Symptom distress, coping style and biological variables as predictors of survival after bone marrow transplantation

Alexandros Molasiotis, O. B A Van Den Akker, D. W. Milligan, J. M. Goldman

Research output: Journal article publicationReview articleAcademic researchpeer-review

94 Citations (Scopus)


Psychological assessments made at the time of bone marrow transplantation (BMT) were examined in 31 patients at 1-2 years posttransplantation and factors associated with survival were explored. Psychological assessments were carried out soon after admission to hospital for the BMT and about 3-4 weeks later. Cox regression survival analysis revealed that an interactive biopsychological model could explain survival status. Shorter survival was associated with mismatched marrow grafts (p = 0.04), prior experience with chemoradiotherapy (p = 0.02), disease stage (p = 0.04), higher symptom distress during BMT (p = 0.008), less hopefulness (p = 0.005), and more acceptance of the situation (p = 0.02). These psychological/psychosomatic and personality characteristics may act directly by interacting with immune function or indirectly by leading to other behaviors known to affect survival in cancer patients. Enhancing more effective coping strategies and altering high symptom-related distress during BMT seem important means not only for improving psychosocial adjustment (quality of life), as has been shown in the literature, but also for increasing survival (quantity of life).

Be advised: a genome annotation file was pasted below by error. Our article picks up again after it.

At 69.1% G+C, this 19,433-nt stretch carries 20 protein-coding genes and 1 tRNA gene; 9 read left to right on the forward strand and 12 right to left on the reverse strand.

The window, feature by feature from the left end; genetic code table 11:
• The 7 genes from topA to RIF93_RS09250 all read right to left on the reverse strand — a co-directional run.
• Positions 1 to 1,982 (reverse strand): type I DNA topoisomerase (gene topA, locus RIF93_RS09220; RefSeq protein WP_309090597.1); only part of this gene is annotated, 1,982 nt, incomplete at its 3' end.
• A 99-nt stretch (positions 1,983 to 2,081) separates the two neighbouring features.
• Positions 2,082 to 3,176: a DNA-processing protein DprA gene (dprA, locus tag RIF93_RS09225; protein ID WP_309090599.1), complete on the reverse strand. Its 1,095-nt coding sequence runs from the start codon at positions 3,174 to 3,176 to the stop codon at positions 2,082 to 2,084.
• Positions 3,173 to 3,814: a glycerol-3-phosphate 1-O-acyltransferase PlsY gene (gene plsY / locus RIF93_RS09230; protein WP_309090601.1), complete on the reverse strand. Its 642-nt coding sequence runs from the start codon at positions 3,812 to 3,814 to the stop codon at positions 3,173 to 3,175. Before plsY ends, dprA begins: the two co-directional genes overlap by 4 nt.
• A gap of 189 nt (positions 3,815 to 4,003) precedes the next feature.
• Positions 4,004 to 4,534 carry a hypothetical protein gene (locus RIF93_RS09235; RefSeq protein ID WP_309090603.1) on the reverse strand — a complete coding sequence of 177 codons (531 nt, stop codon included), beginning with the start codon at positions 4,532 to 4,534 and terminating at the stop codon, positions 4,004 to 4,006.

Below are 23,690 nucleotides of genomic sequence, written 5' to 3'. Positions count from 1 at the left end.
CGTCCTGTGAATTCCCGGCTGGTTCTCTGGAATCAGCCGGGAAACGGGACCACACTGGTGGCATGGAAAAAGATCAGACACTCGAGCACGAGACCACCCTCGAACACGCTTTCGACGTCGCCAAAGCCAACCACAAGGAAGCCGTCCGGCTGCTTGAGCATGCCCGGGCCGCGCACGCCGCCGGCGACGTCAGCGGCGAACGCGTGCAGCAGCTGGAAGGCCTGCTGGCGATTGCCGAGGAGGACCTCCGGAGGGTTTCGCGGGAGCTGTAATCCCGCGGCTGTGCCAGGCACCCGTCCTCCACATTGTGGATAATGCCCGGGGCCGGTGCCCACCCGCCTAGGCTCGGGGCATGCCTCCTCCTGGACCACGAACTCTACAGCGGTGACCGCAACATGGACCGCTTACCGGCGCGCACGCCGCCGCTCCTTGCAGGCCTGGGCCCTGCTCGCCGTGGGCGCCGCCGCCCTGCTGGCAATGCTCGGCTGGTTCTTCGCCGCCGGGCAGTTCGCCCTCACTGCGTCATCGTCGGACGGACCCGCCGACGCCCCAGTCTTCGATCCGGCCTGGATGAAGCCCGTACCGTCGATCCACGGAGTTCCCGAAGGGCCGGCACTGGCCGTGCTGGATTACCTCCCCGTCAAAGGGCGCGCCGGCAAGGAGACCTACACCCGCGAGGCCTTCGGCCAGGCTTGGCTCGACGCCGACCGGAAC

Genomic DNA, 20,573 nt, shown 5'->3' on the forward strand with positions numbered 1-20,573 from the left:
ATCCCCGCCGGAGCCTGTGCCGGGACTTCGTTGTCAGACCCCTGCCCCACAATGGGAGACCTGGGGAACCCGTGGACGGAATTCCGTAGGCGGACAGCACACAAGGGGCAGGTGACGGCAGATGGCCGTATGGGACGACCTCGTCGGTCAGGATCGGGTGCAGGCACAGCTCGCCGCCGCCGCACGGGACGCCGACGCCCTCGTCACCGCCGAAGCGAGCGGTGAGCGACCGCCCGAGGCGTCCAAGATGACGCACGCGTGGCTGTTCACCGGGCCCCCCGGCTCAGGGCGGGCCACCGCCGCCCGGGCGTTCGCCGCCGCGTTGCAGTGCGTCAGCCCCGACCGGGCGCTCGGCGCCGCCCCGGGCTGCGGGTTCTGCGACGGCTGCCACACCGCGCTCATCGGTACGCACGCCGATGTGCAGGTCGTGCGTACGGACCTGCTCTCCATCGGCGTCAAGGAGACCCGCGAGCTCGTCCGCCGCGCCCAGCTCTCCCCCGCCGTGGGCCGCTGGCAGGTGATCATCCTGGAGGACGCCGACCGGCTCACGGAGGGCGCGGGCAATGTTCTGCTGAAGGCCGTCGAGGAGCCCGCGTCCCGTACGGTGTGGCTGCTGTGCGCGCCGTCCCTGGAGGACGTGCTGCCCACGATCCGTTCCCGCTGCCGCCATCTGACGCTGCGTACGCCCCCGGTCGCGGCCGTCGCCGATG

Original languageEnglish
Pages (from-to)275-285
Number of pages11
JournalJournal of Psychosomatic Research
Issue number3
Publication statusPublished - 1 Mar 1997
Externally publishedYes


  • Coping
  • Marrow transplantation
  • Survival
  • Symptom distress

ASJC Scopus subject areas

  • Psychiatry and Mental health
  • Biological Psychiatry
  • General Psychology


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